Psalm 94:19
In the multitude of my thoughts within me your comforts delight my soul.
Jump to: BarnesBensonBICalvinCambridgeClarkeDarbyEllicottExpositor'sExp DctGaebeleinGSBGillGrayHaydockHastingsHomileticsJFBKDKellyKJTLangeMacLarenMHCMHCWParkerPoolePulpitSermonSCOTTBTODWESTSK
(19) Thoughts.—Properly, dividing—i.e., “perplexing” or “anxious” thoughts. (See Job 4:13; Job 20:2.) LXX. and Vulg., “griefs.”

We may compare the Virgilian “animum nunc huc celerem, nunc dividit illuc,” imitated by Tennyson:

This way and that dividing his swift mind,

In act to throw.”

Delight.—Literally, stroke, and so soothe. The Hebrew word is used in Isaiah 66:11 of a mother quieting her child with the breast, and in Jeremiah 16:7 of the cup of consolation given to mourners at funerals.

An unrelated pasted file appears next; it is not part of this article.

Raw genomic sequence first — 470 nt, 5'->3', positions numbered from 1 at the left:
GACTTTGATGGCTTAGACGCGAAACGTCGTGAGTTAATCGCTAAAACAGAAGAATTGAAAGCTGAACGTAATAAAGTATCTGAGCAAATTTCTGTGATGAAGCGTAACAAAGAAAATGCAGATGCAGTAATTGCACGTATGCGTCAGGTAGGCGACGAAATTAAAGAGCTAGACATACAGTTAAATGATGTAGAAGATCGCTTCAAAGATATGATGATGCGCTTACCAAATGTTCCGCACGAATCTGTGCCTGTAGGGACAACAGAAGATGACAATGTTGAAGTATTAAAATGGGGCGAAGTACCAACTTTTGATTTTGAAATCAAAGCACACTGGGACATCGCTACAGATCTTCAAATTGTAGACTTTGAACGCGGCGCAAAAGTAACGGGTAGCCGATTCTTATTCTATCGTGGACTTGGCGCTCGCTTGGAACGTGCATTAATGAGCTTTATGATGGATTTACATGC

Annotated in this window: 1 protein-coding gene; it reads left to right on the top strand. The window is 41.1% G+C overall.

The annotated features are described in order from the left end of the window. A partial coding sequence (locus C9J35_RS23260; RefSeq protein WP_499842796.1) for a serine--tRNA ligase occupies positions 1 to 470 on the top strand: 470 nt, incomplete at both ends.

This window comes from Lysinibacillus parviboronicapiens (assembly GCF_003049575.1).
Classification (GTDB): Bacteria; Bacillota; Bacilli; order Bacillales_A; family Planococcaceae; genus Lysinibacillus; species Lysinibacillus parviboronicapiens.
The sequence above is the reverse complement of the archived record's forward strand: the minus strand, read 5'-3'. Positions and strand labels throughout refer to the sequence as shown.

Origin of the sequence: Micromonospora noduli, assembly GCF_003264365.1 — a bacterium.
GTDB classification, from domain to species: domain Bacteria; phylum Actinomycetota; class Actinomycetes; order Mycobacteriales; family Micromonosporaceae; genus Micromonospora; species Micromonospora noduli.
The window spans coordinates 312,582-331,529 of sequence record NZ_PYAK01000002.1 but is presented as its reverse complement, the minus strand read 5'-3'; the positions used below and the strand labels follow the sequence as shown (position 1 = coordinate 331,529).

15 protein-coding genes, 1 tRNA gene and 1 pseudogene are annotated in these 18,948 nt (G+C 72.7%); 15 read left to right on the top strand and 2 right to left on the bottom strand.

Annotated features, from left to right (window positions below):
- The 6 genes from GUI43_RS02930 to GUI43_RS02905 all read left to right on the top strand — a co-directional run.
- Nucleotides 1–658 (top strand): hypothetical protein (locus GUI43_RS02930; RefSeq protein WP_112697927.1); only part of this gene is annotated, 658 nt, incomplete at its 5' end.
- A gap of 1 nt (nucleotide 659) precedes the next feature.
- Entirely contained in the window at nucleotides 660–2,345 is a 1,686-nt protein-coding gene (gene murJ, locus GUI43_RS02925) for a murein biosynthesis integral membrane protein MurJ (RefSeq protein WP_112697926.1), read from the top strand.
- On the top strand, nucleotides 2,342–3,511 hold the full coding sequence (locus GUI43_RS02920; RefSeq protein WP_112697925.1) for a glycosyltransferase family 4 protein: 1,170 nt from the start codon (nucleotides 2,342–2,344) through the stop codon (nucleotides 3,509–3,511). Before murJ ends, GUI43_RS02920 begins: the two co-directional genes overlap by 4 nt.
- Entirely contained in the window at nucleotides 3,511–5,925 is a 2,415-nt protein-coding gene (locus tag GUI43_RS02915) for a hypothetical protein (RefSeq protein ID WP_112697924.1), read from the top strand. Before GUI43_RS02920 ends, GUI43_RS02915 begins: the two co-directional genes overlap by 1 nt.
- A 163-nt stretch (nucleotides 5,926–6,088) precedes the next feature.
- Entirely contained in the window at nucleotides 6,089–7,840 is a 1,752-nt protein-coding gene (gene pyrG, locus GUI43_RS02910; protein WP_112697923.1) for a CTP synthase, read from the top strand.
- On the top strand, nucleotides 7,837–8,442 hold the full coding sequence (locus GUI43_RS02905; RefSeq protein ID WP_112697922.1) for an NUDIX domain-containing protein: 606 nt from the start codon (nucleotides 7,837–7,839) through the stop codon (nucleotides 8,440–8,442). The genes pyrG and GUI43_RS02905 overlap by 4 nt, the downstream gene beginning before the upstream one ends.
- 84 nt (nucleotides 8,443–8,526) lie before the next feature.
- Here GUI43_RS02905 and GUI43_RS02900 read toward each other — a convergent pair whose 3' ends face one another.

Psalm 94:19. In the multitude of my thoughts within me — While my heart is filled with various and perplexing thoughts, as the original word signifies, and tormented with cares and fears about my future state; thy comforts delight my soul — Thy promises, contained in thy word, and the remembrance of my former experience of thy care and kindness to me, afford me such consolation as revives my dejected mind.94:12-23 That man is blessed, who, under the chastening of the Lord, is taught his will and his truths, from his holy word, and by the Holy Spirit. He should see mercy through his sufferings. There is a rest remaining for the people of God after the days of their adversity, which shall not last always. He that sends the trouble, will send the rest. The psalmist found succour and relief only in the Lord, when all earthly friends failed. We are beholden, not only to God's power, but to his pity, for spiritual supports; and if we have been kept from falling into sin, or shrinking from our duty, we should give him the glory, and encourage our brethren. The psalmist had many troubled thoughts concerning the case he was in, concerning the course he should take, and what was likely to be the end of it. The indulgence of such contrivances and fears, adds to care and distrust, and renders our views more gloomy and confused. Good men sometimes have perplexed and distressed thoughts concerning God. But let them look to the great and precious promises of the gospel. The world's comforts give little delight to the soul, when hurried with melancholy thoughts; but God's comforts bring that peace and pleasure which the smiles of the world cannot give, and which the frowns of the world cannot take away. God is his people's Refuge, to whom they may flee, in whom they are safe, and may be secure. And he will reckon with the wicked. A man cannot be more miserable than his own wickedness will make him, if the Lord visit it upon him.In the multitude of my thoughts within me thy comforts delight my soul - The Septuagint and the Latin Vulgate render this, "In the multitude of my griefs within me," etc. DeWette renders it, "Bei meinen vielen Sorgen," "in my many cares." The Hebrew word, however, properly means "thoughts;" and the idea seems to be that in the great number of thoughts which passed through his mind, so many of them perplexing, anxious, burdensome - so many of them vain and profitless - so many of them that seemed to come and go without any aim or object, there was one class that gave him comfort. They were those which pertained to God. In those thoughts he found calmness and peace. However much he might be disturbed by other thoughts, yet here he found rest and peace. In God - in his character, in his law, in his government - he had an unfailing source of consolation; and whatever trouble he might have from the cares of life, and from the evil imaginings in his own mind, yet here his soul found repose.